A gong sounded.
An expectant silence fell upon the hungry crowd. This was the announcement of the first of fifteen courses. They licked their lips, shook out their napkins and, almost as one, tucked them under their chins. The little Door Pages heaved open the doors, and a long line of serving girls in pairs, each one carrying two small silver bowls, filed in. On entering the Ballroom, the girls divided up, one line to serve each table. In a tide of gray, the girls swept along the tables, each depositing a bowl in front of an eager diner. The last two girls to enter the Ballroom made their way up to the dais, and soon Jenna too had a small silver bowl in front of her.
Curious, Jenna looked down at the bowl and gasped in horror. A young duckling, scarcely big enough to be out of the egg, lay in a puddle of thin brown broth. The duckling had been marinated in wine, plucked, and its little naked, goose-bumpy body was slumped in the bowl. Its head rested on a small ledge that stuck out from the special duckling bowl and gazed with terrified eyes at Jenna. It was still alive.
Jenna was nearly sick on the spot.
Queen Etheldredda, on the other hand, looked very pleased at the sight of her duckling. The Queen licked her lips, remarking to the young man on her left that this was one of her favorite dishes—there was nothing like a tender young duckling freshly scalded in hot orange sauce.
The gong sounded for the second time, announcing the arrival of a long line of boys carrying jugs of boiling hot sauce. Jenna watched the boys enter the Ballroom two by two, one line going to the right and one to the left, each boy stopping to pour some of the orange sauce into the waiting bowls of the diners. The two boys at the end of the line with the hottest jugs of sauce were ordered straight up to the dais. Quickly, before the sauce boy reached her, Jenna picked the duckling out of her bowl and thrust it into her tunic pocket, where the tiny creature lay in the soft fluff at the bottom of her pocket, rigid with terror.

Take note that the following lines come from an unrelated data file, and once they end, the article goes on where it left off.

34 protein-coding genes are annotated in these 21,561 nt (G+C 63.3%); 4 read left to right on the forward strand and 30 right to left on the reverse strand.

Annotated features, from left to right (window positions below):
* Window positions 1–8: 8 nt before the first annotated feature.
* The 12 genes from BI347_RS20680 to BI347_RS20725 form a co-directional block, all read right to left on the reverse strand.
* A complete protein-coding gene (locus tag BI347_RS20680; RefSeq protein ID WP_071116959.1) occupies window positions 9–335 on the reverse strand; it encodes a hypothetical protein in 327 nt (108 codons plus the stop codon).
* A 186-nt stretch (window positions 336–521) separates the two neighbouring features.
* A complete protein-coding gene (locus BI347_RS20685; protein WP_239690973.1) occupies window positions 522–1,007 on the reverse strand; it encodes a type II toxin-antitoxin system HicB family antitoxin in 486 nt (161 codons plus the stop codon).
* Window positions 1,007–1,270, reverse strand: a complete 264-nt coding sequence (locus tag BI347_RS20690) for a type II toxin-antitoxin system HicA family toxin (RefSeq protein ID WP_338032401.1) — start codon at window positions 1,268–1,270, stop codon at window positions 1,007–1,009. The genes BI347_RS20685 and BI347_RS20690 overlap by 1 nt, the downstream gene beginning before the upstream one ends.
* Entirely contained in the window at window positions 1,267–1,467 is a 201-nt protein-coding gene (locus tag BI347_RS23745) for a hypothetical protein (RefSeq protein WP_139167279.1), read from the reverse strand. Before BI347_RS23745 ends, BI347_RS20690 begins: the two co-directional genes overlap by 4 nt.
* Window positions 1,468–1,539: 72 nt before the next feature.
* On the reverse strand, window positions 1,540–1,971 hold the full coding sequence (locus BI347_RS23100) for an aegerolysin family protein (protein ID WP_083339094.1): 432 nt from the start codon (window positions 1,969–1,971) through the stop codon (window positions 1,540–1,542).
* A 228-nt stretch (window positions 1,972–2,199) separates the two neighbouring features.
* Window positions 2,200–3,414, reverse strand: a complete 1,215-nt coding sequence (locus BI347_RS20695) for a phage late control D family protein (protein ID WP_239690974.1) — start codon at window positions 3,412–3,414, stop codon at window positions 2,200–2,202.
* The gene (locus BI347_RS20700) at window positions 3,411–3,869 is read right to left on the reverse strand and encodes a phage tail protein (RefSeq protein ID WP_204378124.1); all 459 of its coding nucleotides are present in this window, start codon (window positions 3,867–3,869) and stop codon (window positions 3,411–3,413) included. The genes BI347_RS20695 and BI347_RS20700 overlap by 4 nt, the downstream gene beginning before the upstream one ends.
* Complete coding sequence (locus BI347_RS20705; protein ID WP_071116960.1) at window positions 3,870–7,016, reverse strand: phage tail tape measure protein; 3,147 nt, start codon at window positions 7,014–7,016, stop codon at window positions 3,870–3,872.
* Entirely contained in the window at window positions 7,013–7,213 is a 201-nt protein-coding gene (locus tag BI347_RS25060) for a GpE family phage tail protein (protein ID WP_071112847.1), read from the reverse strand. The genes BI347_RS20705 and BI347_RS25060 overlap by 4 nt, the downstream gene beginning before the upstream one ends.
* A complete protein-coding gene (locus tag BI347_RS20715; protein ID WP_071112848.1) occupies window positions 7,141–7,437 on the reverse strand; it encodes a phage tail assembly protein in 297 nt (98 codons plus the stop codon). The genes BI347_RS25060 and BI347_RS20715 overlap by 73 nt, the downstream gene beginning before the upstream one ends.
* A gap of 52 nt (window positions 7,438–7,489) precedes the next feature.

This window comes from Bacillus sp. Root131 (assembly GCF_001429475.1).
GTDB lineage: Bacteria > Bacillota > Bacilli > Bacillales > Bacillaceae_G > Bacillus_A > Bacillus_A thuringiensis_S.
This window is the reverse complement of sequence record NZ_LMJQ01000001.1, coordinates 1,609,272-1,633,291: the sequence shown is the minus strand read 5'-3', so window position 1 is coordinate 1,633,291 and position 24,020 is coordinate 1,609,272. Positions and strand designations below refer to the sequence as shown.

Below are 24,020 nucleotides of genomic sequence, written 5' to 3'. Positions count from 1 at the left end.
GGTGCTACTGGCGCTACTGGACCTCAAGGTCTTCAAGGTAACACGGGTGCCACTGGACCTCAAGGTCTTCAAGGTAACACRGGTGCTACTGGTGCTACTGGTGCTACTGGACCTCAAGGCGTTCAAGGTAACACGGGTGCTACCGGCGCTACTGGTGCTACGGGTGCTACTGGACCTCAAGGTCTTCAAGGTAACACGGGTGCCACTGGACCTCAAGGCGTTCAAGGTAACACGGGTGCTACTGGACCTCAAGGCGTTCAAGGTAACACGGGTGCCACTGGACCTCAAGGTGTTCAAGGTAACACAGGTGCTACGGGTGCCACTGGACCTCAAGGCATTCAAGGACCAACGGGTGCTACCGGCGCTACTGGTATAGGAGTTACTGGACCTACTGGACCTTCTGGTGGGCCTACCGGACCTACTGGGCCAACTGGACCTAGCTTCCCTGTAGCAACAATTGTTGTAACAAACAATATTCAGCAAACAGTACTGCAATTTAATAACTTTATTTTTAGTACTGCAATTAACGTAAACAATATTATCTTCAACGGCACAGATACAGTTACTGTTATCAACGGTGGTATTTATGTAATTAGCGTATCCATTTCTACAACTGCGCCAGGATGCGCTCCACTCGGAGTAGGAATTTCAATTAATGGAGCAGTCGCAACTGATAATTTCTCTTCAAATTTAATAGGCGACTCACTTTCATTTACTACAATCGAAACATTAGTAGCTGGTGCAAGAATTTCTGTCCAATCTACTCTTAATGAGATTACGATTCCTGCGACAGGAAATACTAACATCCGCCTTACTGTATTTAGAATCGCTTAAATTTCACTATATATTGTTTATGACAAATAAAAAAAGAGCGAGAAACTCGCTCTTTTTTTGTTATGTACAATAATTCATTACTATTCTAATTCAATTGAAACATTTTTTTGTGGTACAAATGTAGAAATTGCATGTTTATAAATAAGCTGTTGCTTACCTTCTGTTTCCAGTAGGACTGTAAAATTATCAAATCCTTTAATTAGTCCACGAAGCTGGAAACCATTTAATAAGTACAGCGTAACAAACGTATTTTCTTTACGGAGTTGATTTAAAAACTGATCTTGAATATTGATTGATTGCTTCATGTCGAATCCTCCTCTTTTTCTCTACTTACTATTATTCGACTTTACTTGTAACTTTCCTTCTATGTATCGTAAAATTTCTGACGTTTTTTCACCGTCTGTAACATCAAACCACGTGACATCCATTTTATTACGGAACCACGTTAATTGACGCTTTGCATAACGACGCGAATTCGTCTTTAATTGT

Jenna watched the boys thread their way through the throng. Eyes down, trying to avoid spilling the brimming jugs of hot sauce, they stepped up onto the dais, where a burly footman hissed in their ears, “Tarry not, serve the Queen and Princess Esmeralda first.” And so it was that when Jenna looked up to politely thank the boy who had just poured orange sauce into her duckling-free bowl, she found herself looking into the haunted eyes of Septimus Heap.
Jenna looked away. She did not believe it. This boy with the long straggly hair, thin in the face and somewhat taller than she remembered, could not possibly be Septimus. Not in a million years.
Septimus for his part had expected to see Princess Esmeralda—so that was who he saw. He was annoyed with himself for thinking for a few hopeful seconds that the Princess could possibly be Jenna. He had already been fooled like that once before when Princess Esmeralda had stayed with Marcellus just before she disappeared. He wasn't going to let it happen again. Carefully, Septimus poured the orange sauce into her bowl, grateful that for some reason she did not have a small, live duckling in there.